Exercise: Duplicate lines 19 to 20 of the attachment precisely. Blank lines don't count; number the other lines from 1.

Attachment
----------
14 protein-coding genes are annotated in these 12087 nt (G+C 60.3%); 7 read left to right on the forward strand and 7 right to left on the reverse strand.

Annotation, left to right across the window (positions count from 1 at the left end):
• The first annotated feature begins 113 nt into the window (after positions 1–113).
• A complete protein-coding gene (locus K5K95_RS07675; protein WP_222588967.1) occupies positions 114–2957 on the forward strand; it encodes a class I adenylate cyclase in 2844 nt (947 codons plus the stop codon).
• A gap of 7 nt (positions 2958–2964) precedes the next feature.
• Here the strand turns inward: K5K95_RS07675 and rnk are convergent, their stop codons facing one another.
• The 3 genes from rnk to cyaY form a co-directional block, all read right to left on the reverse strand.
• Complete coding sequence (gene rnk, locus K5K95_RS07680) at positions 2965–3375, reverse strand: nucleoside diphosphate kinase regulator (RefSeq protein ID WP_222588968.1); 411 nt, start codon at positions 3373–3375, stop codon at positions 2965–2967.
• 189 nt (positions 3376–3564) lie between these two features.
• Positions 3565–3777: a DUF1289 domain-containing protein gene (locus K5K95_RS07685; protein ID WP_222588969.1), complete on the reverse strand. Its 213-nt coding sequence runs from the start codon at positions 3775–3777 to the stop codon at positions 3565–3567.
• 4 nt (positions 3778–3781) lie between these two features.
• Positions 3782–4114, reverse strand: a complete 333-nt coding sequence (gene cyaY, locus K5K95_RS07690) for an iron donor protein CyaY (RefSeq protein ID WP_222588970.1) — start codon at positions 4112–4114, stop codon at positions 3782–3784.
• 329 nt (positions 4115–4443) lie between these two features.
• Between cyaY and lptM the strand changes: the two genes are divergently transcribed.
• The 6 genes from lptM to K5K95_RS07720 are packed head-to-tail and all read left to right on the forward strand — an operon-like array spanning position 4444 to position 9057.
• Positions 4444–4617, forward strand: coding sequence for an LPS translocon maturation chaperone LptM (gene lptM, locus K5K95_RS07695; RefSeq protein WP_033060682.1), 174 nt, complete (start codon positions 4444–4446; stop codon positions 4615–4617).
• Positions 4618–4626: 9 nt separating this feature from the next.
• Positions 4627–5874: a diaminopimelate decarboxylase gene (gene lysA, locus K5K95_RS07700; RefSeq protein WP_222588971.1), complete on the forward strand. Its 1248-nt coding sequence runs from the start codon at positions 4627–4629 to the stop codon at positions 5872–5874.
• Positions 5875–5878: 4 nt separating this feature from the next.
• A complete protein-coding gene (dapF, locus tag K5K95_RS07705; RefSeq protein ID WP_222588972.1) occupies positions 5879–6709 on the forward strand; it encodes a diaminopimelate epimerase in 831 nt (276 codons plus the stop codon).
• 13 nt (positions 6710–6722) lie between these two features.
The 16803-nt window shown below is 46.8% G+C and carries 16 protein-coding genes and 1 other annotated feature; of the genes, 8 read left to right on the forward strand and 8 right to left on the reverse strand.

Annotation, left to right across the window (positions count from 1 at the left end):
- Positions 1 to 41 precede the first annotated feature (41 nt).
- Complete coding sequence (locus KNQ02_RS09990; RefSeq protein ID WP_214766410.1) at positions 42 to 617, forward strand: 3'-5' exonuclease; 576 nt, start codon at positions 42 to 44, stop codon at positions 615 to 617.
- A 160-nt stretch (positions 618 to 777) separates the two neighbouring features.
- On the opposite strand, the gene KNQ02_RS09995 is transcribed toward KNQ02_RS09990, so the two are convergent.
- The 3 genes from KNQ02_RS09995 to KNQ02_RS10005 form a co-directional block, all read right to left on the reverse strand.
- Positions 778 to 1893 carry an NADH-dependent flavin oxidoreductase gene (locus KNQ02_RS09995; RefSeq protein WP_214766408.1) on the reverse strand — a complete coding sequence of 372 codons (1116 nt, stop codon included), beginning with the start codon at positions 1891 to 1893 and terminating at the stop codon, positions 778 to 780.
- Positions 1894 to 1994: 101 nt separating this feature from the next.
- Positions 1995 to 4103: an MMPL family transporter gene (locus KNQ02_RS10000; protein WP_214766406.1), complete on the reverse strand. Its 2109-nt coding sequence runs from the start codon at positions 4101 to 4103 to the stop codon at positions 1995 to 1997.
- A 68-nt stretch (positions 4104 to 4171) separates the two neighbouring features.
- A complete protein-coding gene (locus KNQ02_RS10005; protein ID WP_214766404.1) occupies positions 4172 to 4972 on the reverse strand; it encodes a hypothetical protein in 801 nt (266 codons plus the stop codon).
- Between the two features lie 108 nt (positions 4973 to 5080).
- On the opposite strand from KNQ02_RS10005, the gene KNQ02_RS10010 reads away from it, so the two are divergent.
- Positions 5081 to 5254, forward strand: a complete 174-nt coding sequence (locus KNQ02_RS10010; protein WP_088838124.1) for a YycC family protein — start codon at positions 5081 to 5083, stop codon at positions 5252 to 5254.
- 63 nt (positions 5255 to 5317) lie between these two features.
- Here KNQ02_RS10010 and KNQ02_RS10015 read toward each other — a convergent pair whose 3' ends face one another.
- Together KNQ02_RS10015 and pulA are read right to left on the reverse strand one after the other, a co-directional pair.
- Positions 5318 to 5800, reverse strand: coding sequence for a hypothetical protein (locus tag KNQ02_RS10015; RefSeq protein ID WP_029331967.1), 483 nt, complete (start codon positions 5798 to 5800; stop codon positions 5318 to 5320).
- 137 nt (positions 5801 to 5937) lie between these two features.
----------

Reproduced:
• Positions 5875–5878: 4 nt separating this feature from the next.
• A complete protein-coding gene (dapF, locus tag K5K95_RS07705; RefSeq protein ID WP_222588972.1) occupies positions 5879–6709 on the forward strand; it encodes a diaminopimelate epimerase in 831 nt (276 codons plus the stop codon).